I am asking this because I have to do a counter example for "if the function is continuous on an interval then it's bounded on the interval." to that I can take $f(x) =x$ and show that $f$ is continuous on $\mathbb{R}$, but not bounded. For that I need to know that $(-\infty, \infty)$ is an interval.

  • $\begingroup$ This is pretty vague. If a function is continuous on a closed interval, then it's bounded. That's a theorem. Any counterexample would have to use an open or semiclosed interval, then. I suppose you could count $(-\infty,\infty)$ as an interval, but there are counterexamples that use a bounded open interval, if you're trying to avoid $\infty$. $\endgroup$ – Benjamin Roycraft Dec 11 '14 at 9:40
  • $\begingroup$ Yes, it is an interval (in most definitions), but it is a good idea to find an example on a bounded interval. Try to think of a function that blows up near zero (doesn't have to be defined at zero). Then take that function on the interval $(0,1)$ or something of the kind. $\endgroup$ – Joonas Ilmavirta Dec 11 '14 at 9:42
  • $\begingroup$ It's a section of the real number line which contains every intervals you could come up with. I think instead of asking if $(\infty,\infty)$ is an interval, you should ask if $(\infty,\infty)$ is usually defined to be an interval. Since it's not obvious to you or me, it is a matter of conventional terminology. More so than, say, to ask if 7 is a natural number - where we break all of the other core conceptions if we negate it. $\endgroup$ – Nikolaj-K Dec 11 '14 at 9:43
  • $\begingroup$ Thank you friends. Now i got the idea. Joonas llmavirta thank you. $\endgroup$ – brjathu Dec 11 '14 at 9:51
  • $\begingroup$ @BenjaminRoycraft: "If a function is continuous on a closed interval, then it's bounded." That statement assumes that your definition of "interval" is "bounded interval." Because if you consider the closed interval $[0, \infty)$, say, then that statement is false. $\endgroup$ – Jesse Madnick Jun 21 '15 at 0:02

I think it is worth mentioning the definition of an interval so you can see that $(-\infty, \infty)$ satisfies the criteria.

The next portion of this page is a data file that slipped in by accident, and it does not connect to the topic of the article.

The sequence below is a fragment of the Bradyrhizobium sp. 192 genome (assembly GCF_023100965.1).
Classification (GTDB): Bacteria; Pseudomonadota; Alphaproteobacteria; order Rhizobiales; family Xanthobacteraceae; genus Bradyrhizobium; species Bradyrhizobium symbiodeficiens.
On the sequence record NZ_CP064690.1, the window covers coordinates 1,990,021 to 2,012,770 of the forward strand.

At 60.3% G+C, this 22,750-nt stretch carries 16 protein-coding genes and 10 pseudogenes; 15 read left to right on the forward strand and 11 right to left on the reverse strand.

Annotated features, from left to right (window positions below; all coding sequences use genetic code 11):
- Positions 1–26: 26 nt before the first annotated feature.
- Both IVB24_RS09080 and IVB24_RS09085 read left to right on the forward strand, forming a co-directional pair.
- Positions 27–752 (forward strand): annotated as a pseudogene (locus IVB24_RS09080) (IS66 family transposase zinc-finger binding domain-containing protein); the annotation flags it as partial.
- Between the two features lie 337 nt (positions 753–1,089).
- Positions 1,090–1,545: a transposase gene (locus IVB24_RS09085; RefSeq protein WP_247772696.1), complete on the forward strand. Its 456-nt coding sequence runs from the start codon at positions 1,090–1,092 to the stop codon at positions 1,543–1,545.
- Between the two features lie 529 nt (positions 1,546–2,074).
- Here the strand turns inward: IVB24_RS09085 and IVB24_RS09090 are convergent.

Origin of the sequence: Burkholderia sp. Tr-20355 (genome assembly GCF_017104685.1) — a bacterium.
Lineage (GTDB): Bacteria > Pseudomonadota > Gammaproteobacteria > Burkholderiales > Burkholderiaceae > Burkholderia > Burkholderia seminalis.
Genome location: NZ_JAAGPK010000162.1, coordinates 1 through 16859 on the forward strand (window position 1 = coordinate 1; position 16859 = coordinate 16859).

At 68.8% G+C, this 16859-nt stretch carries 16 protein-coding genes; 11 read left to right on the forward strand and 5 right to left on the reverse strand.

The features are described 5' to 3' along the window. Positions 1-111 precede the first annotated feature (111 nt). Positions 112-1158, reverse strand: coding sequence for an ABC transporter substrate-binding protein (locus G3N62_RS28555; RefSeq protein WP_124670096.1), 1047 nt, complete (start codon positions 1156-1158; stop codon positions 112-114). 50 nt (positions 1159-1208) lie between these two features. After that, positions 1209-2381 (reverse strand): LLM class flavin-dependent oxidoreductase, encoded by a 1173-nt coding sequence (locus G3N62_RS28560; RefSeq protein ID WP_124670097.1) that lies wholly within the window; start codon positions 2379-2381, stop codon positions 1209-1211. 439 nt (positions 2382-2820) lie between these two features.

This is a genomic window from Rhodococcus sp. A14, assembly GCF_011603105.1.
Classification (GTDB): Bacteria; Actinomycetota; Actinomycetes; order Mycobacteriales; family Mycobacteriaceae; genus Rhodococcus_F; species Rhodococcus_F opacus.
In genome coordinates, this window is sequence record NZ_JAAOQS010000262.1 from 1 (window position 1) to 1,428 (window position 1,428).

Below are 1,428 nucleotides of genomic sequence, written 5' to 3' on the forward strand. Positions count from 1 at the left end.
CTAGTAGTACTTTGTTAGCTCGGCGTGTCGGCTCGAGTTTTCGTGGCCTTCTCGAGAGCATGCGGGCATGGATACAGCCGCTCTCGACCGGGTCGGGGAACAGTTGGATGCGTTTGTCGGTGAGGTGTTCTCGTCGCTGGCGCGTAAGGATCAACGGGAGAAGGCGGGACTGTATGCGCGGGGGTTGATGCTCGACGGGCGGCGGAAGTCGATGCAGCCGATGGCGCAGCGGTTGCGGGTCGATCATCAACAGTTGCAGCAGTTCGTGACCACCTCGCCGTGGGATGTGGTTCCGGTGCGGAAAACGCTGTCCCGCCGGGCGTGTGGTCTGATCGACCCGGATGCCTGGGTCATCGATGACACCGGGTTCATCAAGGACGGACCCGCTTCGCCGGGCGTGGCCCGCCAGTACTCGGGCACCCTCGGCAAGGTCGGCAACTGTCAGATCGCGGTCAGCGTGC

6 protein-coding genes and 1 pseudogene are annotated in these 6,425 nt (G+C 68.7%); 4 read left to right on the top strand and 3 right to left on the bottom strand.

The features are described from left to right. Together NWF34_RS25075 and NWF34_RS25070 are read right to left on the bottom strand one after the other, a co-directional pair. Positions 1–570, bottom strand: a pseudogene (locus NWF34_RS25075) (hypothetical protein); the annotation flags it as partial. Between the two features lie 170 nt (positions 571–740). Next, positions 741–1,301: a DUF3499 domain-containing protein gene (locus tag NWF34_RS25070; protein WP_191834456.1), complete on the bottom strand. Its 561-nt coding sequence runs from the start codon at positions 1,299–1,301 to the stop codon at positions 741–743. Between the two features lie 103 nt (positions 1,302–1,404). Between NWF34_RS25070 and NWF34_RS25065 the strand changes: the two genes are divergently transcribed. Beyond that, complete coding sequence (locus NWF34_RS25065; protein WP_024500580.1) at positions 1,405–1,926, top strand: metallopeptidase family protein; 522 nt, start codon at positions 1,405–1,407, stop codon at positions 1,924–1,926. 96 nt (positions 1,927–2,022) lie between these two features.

A subset $I$ of $\mathbb{R}$ is an interval if whenever $x, y \in I$, and $x < z < y$, then $z \in I$.

If $x, y \in (-\infty, \infty)$ and $x < z < y$, is $z \in (-\infty, \infty)$? Of course it does because $(-\infty, \infty)$ contains every real number, in particular $z$. Therefore, $(-\infty, \infty)$ is an interval.

As Martin Brandenburg mentions in a comment on his answer, one can characterise the intervals in $\mathbb{R}$ as the connected subsets. Note however that not every interval is of the form $(a, b)$; see this list.

More generally, one can define intervals in exactly the same way for any totally ordered set.


Yes, $(-\infty,\infty)$ is an interval. But you will also find examples on the interval $(0,1]$.

  • $\begingroup$ Considering the nature of the question, I would think it more probable that 'interval' refers to a finite open interval. $\endgroup$ – Jonas Dahlbæk Dec 11 '14 at 9:58
  • $\begingroup$ $(0,1)$ and $(-\infty,\infty)$ are homeomorphic, it doesn't really matter at all. Intervals can be defined as the connected subsets of $\mathbb{R}$, and $\mathbb{R}$ is connected. $\endgroup$ – Martin Brandenburg Dec 11 '14 at 10:15
  • $\begingroup$ It may not matter to you or me, but it certainly matters to a student learning the material for the first time! Anyway, I somehow failed to notice that you suggested to find a counterexample on a bounded interval in any case. $\endgroup$ – Jonas Dahlbæk Dec 11 '14 at 17:23

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